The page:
More at A Catholic Citizen in America.

7 Jul 2017

Misusing Opioids

"Crisis" or not, opioid overdose is a problem. A lethal one, sometimes.

We've used one opioid, opium, for millennia. Others have been developed during my lifetime. They're all useful: and dangerous if misused.

More at A Catholic Citizen in America.

30 Jun 2017

Exoplanet Frontier

We wouldn't expect to find life on 51 Eridani b, even if were the size of Earth and at the right distance from its star.

The planet is only a bit over 20,000,000 years old.

At that point in our home's long story, the earliest critters wouldn't appear for at least another several million years.

We've discovered thousands of new worlds so far, some a bit like Earth, most not; and many not like anything in our Solar System.

Scientists are starting to make sense of what's being found, and discovering that we have a very great deal left to learn.

More at A Catholic Citizen in America.

25 Jun 2017

London Fires, Mostly



Many folks who lived in Grenfell Tower got out. Many others died.

We don't know how many. A current estimate is 79. Determining the exact number will be difficult, since high temperatures may have effectively obliterated some human remains.

Some survived because they didn't listen to official instructions to stay in their homes. That advice makes sense in a building with sprinklers and adequate interior firewalls.

In Grenfell Tower, not so much....

More at A Catholic Citizen in America.

9 Jun 2017

GSLV, Rocket Lab: Looking Good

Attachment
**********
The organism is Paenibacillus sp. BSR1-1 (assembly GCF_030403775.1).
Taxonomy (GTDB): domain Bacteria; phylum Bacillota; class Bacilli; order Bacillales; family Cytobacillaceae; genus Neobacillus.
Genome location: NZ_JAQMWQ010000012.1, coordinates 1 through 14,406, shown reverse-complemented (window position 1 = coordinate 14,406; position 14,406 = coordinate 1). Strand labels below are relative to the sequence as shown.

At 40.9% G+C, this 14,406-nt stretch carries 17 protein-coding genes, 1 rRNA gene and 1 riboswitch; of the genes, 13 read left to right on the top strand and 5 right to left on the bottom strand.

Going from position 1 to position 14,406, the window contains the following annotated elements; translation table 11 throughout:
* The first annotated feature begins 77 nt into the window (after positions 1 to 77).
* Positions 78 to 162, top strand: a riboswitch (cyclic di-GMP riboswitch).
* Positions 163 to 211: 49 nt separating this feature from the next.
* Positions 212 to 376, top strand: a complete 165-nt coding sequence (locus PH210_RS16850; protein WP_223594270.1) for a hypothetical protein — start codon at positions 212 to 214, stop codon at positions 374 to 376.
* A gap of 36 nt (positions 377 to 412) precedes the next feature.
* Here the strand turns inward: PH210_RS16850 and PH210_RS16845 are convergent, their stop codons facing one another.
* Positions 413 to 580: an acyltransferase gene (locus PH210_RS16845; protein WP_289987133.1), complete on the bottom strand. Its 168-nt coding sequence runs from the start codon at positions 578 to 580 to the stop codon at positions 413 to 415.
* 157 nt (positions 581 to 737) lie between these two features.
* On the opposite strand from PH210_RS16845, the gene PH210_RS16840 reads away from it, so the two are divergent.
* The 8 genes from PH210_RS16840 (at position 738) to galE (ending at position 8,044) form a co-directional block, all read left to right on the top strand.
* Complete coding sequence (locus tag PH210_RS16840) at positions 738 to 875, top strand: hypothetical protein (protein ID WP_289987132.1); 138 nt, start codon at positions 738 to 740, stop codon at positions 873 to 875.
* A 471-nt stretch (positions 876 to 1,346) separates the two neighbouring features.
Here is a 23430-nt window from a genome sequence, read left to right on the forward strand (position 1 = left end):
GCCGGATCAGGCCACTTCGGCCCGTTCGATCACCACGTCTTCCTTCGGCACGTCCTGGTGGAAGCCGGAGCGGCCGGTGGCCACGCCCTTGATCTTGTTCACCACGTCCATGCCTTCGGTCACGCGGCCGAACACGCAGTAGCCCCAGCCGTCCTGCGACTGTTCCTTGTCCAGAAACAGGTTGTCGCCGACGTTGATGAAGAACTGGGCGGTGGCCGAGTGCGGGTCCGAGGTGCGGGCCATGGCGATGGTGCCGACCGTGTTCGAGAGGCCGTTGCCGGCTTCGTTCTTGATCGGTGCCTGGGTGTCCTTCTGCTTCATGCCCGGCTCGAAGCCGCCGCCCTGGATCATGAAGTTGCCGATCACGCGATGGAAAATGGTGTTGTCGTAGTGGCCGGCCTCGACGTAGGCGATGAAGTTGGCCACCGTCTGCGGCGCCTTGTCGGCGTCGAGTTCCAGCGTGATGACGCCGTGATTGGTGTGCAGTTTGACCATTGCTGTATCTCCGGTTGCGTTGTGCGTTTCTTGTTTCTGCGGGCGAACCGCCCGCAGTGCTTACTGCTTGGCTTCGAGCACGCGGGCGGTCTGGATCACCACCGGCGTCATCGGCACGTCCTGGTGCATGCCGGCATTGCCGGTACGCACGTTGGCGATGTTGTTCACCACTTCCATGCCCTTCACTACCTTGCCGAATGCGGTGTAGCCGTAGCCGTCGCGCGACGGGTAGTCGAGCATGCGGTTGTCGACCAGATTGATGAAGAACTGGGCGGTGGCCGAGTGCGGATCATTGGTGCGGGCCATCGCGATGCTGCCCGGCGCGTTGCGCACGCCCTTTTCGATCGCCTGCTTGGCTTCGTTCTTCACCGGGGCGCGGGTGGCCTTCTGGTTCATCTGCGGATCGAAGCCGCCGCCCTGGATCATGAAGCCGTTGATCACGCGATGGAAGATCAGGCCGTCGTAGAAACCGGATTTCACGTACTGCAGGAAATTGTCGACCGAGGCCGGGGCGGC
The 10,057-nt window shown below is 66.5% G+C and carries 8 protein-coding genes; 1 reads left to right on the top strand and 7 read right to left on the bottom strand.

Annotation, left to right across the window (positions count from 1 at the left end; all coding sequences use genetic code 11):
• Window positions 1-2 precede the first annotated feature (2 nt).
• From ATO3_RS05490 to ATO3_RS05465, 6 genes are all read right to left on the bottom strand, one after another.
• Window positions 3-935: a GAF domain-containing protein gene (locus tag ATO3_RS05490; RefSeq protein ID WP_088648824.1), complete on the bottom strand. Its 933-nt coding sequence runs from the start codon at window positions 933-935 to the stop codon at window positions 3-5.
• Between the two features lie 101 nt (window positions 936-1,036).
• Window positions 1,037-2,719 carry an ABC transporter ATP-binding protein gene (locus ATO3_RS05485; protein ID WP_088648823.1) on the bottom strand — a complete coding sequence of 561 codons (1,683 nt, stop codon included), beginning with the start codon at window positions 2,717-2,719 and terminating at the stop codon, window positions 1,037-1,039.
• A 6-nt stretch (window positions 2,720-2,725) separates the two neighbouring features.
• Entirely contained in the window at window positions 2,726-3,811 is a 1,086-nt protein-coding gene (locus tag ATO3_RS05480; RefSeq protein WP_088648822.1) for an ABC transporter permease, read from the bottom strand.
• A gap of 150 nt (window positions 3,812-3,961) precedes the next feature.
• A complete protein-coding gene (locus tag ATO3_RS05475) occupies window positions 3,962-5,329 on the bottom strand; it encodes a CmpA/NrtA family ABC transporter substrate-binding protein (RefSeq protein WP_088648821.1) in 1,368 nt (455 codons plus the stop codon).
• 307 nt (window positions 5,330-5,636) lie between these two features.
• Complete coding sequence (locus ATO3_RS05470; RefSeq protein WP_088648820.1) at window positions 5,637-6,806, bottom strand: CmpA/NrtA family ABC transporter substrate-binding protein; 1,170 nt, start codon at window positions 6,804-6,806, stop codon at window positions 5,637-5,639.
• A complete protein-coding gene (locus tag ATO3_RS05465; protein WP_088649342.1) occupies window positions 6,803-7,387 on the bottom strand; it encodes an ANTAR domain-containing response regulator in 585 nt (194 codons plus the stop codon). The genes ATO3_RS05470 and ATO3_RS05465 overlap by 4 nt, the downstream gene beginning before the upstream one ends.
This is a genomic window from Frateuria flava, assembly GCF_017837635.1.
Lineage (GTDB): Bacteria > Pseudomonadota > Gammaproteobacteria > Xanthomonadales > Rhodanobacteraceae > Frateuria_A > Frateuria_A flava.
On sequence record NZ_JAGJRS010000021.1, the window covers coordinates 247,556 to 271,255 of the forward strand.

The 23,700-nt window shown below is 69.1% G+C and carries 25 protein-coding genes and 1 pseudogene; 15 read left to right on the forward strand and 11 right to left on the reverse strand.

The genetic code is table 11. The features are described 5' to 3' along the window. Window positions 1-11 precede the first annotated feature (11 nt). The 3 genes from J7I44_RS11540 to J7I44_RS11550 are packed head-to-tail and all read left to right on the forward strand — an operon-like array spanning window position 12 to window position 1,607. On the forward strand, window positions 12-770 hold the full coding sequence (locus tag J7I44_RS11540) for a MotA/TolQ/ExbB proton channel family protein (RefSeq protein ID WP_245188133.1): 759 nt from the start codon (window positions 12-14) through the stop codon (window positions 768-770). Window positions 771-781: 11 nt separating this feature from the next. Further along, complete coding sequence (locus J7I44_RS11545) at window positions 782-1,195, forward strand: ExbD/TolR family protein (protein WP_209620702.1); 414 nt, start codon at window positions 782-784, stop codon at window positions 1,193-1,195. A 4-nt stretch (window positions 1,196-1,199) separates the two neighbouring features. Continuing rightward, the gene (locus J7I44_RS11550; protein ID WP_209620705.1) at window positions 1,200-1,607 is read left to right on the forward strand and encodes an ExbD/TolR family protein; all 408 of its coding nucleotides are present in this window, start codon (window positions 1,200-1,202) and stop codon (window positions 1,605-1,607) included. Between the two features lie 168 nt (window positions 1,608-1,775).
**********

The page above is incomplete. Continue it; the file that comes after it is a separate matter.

India's 'monster rocket,' the GSLV Mark III, successfully put the GSAT-19E satellite in orbit this week.

BBC News called some coverage of ISRO's launch "euphoric."

That's understandable. India is like America in the late 20th century, where spaceflight is involved: and is rapidly catching up. I'm not euphoric, quite, but I see what's happening as very good news for everyone.

Rocket Lab's Electron test launch wasn't entirely successful. But the company thinks they can get the system working, and plan to start commercial launches later this year.

More at A Catholic Citizen in America.

4 Jun 2017

We are Many, We are One

One my favorite bits from the Bible is in this morning's readings....

...A "noise like a strong driving wind" in the sky had gotten their attention.

Maybe they'd also seen the "tongues as of fire," too. Or maybe that was visible only to the disciples inside. Now that I think of it, a loud 'whooshing' sound in the sky and descending fire might easily have started a stampede.

Anyway, folks outside were puzzled, since they had been hearing what the folks inside were saying.

That's not the puzzling part. I gather that Jerusalem in those days didn't provide nearly as much acoustic privacy as we're accustomed to. The decidedly odd part was that each person "heard them speaking in his own language." Hence the roll call of nationalities....

More at A Catholic Citizen in America.

2 Jun 2017

New Worlds: The Search Continues

There's a huge telescope under construction in Chile: the E-ELT. When compete, astronomers using it plan plan on looking for new worlds, and observing the early universe.

We may have spotted a second super-Saturn. We'll know more about that in September....

...Telescopes have come a long way since Galileo repurposed the "Dutch perspective glass" for astronomical observation.

About Galileo, Copernicus, the sun, and the Church: it's true....

More at A Catholic Citizen in America.

28 May 2017

"The Federation of the World"



Tennyson said "Locksley Hall" expresses "...young life, its good side, its deficiencies, and its yearnings." I'm inclined to believe him, partly because I was young when I first read the poem. A half-century later, these are still among my favorite lines of poetry:
"...For I dipt into the future, far as human eye could see,
"Saw the vision of the world, and all the wonder that would be;...
"...Till the war-drum throbbed no longer, and the battle-flags were furl'd
"In the Parliament of man, the Federation of the world.